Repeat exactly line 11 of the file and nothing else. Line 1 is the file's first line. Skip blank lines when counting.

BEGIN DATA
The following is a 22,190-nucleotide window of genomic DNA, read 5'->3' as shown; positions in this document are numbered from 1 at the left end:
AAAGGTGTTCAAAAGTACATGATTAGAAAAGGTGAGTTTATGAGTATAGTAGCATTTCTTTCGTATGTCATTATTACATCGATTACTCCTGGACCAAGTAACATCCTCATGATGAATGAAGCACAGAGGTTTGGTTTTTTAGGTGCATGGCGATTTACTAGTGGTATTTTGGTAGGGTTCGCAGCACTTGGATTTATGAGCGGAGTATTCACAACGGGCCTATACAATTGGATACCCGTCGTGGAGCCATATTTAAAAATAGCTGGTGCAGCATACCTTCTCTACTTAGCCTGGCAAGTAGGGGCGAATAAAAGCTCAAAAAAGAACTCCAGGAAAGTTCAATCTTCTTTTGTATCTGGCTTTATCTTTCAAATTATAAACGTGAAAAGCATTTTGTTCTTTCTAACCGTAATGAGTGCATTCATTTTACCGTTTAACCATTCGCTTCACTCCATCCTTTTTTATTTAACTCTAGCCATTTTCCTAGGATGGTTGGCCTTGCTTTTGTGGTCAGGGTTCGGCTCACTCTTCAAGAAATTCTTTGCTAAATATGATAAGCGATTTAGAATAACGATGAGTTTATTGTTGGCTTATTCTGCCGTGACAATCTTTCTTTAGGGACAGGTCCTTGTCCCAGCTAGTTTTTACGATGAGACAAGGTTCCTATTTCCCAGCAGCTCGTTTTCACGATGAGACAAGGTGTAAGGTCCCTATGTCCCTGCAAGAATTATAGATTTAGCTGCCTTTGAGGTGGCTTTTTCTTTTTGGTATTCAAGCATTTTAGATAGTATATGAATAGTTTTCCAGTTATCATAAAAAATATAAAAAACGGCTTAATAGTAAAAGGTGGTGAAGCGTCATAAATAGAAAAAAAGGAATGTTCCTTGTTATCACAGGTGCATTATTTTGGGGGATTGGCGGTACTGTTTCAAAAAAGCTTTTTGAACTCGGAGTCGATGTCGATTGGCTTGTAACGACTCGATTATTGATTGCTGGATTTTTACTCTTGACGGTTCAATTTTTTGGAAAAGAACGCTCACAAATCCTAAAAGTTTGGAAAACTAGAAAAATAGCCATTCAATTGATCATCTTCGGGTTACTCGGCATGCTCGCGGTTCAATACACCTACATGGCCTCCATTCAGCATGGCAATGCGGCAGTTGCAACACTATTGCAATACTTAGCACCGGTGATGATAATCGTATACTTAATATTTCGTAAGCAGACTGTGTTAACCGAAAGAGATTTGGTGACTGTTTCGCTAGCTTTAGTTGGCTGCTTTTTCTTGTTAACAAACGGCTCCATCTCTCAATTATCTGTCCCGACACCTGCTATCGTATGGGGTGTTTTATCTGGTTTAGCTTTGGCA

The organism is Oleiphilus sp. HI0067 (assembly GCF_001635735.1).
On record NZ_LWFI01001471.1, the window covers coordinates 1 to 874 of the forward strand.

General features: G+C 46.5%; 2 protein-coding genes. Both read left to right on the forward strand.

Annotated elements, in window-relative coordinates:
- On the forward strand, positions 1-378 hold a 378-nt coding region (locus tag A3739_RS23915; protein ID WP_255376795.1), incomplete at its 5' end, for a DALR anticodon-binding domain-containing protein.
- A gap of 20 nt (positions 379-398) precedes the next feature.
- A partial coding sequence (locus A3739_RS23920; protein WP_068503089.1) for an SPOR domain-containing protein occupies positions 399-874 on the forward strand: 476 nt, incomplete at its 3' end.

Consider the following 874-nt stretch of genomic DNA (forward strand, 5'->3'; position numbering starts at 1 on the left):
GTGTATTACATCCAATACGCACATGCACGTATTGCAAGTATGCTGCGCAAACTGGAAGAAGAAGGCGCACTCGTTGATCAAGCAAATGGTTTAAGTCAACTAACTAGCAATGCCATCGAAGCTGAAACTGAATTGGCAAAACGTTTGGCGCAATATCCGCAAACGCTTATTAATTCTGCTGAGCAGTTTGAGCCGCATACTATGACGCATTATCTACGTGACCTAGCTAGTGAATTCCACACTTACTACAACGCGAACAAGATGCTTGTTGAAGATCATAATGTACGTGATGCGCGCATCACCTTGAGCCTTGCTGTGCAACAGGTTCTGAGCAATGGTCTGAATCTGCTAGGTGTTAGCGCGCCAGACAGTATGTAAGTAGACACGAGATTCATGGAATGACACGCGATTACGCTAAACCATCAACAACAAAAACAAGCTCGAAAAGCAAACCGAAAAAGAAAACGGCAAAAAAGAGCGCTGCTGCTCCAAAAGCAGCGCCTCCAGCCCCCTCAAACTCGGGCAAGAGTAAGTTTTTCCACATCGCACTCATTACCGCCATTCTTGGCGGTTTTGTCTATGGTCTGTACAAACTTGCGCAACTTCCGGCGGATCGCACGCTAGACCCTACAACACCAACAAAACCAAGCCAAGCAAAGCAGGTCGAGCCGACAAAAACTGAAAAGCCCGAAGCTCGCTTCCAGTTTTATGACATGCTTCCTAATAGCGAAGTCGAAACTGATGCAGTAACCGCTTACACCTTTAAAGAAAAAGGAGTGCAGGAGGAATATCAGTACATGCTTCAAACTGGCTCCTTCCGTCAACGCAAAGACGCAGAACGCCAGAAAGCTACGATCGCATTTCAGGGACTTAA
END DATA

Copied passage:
GTGTATTACATCCAATACGCACATGCACGTATTGCAAGTATGCTGCGCAAACTGGAAGAAGAAGGCGCACTCGTTGATCAAGCAAATGGTTTAAGTCAACTAACTAGCAATGCCATCGAAGCTGAAACTGAATTGGCAAAACGTTTGGCGCAATATCCGCAAACGCTTATTAATTCTGCTGAGCAGTTTGAGCCGCATACTATGACGCATTATCTACGTGACCTAGCTAGTGAATTCCACACTTACTACAACGCGAACAAGATGCTTGTTGAAGATCATAATGTACGTGATGCGCGCATCACCTTGAGCCTTGCTGTGCAACAGGTTCTGAGCAATGGTCTGAATCTGCTAGGTGTTAGCGCGCCAGACAGTATGTAAGTAGACACGAGATTCATGGAATGACACGCGATTACGCTAAACCATCAACAACAAAAACAAGCTCGAAAAGCAAACCGAAAAAGAAAACGGCAAAAAAGAGCGCTGCTGCTCCAAAAGCAGCGCCTCCAGCCCCCTCAAACTCGGGCAAGAGTAAGTTTTTCCACATCGCACTCATTACCGCCATTCTTGGCGGTTTTGTCTATGGTCTGTACAAACTTGCGCAACTTCCGGCGGATCGCACGCTAGACCCTACAACACCAACAAAACCAAGCCAAGCAAAGCAGGTCGAGCCGACAAAAACTGAAAAGCCCGAAGCTCGCTTCCAGTTTTATGACATGCTTCCTAATAGCGAAGTCGAAACTGATGCAGTAACCGCTTACACCTTTAAAGAAAAAGGAGTGCAGGAGGAATATCAGTACATGCTTCAAACTGGCTCCTTCCGTCAACGCAAAGACGCAGAACGCCAGAAAGCTACGATCGCATTTCAGGGACTTAA